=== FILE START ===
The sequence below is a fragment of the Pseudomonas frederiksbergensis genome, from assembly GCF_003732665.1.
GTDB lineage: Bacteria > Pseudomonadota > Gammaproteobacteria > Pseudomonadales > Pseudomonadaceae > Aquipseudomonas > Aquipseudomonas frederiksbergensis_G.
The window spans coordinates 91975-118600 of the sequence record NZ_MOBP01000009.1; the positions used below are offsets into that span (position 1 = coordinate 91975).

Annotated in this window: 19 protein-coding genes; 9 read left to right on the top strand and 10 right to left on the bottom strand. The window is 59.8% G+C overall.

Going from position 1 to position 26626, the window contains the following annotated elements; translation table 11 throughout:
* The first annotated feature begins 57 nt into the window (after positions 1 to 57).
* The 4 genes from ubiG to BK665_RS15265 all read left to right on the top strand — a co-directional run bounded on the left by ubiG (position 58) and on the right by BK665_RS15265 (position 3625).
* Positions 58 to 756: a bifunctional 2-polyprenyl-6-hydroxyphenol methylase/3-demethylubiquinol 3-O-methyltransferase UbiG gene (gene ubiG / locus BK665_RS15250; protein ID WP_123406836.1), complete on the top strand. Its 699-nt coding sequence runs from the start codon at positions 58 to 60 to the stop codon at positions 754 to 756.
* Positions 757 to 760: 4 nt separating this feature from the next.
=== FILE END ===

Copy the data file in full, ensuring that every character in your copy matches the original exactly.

The sequence below is a fragment of the Pseudomonas frederiksbergensis genome, from assembly GCF_003732665.1.
GTDB lineage: Bacteria > Pseudomonadota > Gammaproteobacteria > Pseudomonadales > Pseudomonadaceae > Aquipseudomonas > Aquipseudomonas frederiksbergensis_G.
The window spans coordinates 91975-118600 of the sequence record NZ_MOBP01000009.1; the positions used below are offsets into that span (position 1 = coordinate 91975).

Annotated in this window: 19 protein-coding genes; 9 read left to right on the top strand and 10 right to left on the bottom strand. The window is 59.8% G+C overall.

Going from position 1 to position 26626, the window contains the following annotated elements; translation table 11 throughout:
* The first annotated feature begins 57 nt into the window (after positions 1 to 57).
* The 4 genes from ubiG to BK665_RS15265 all read left to right on the top strand — a co-directional run bounded on the left by ubiG (position 58) and on the right by BK665_RS15265 (position 3625).
* Positions 58 to 756: a bifunctional 2-polyprenyl-6-hydroxyphenol methylase/3-demethylubiquinol 3-O-methyltransferase UbiG gene (gene ubiG / locus BK665_RS15250; protein ID WP_123406836.1), complete on the top strand. Its 699-nt coding sequence runs from the start codon at positions 58 to 60 to the stop codon at positions 754 to 756.
* Positions 757 to 760: 4 nt separating this feature from the next.